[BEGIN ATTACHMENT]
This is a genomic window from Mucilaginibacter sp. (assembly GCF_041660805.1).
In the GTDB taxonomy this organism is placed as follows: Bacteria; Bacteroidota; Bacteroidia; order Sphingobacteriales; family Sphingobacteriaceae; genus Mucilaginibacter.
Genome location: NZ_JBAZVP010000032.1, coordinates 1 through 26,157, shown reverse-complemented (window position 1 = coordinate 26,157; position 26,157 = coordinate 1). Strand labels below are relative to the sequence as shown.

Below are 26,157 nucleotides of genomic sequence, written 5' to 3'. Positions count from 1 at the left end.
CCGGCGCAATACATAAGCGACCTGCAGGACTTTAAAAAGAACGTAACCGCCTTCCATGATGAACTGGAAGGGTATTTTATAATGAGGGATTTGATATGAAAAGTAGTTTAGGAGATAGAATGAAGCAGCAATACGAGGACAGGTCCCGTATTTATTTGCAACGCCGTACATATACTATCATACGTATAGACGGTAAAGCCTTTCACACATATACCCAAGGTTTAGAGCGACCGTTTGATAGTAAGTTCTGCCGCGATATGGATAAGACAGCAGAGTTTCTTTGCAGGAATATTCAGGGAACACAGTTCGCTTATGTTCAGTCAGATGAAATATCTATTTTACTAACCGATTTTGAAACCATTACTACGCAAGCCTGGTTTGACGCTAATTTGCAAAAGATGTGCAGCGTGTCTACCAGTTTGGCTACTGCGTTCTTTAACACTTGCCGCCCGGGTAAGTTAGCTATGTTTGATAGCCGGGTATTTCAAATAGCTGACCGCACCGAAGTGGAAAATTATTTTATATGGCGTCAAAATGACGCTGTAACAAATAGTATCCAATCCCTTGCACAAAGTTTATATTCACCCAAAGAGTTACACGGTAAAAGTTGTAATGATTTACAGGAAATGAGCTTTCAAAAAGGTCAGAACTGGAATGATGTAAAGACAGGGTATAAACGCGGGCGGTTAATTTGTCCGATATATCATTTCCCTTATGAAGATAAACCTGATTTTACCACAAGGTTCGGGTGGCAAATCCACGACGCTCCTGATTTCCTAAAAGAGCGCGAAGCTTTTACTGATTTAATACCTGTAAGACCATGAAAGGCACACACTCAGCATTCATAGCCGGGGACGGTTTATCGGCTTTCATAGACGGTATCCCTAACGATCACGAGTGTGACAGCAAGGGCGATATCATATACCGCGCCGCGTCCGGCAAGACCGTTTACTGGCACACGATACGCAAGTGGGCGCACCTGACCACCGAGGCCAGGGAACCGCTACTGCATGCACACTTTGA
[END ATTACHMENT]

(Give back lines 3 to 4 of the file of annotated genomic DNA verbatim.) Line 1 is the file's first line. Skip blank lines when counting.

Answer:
Genome location: NZ_JBAZVP010000032.1, coordinates 1 through 26,157, shown reverse-complemented (window position 1 = coordinate 26,157; position 26,157 = coordinate 1). Strand labels below are relative to the sequence as shown.

Below are 26,157 nucleotides of genomic sequence, written 5' to 3'. Positions count from 1 at the left end.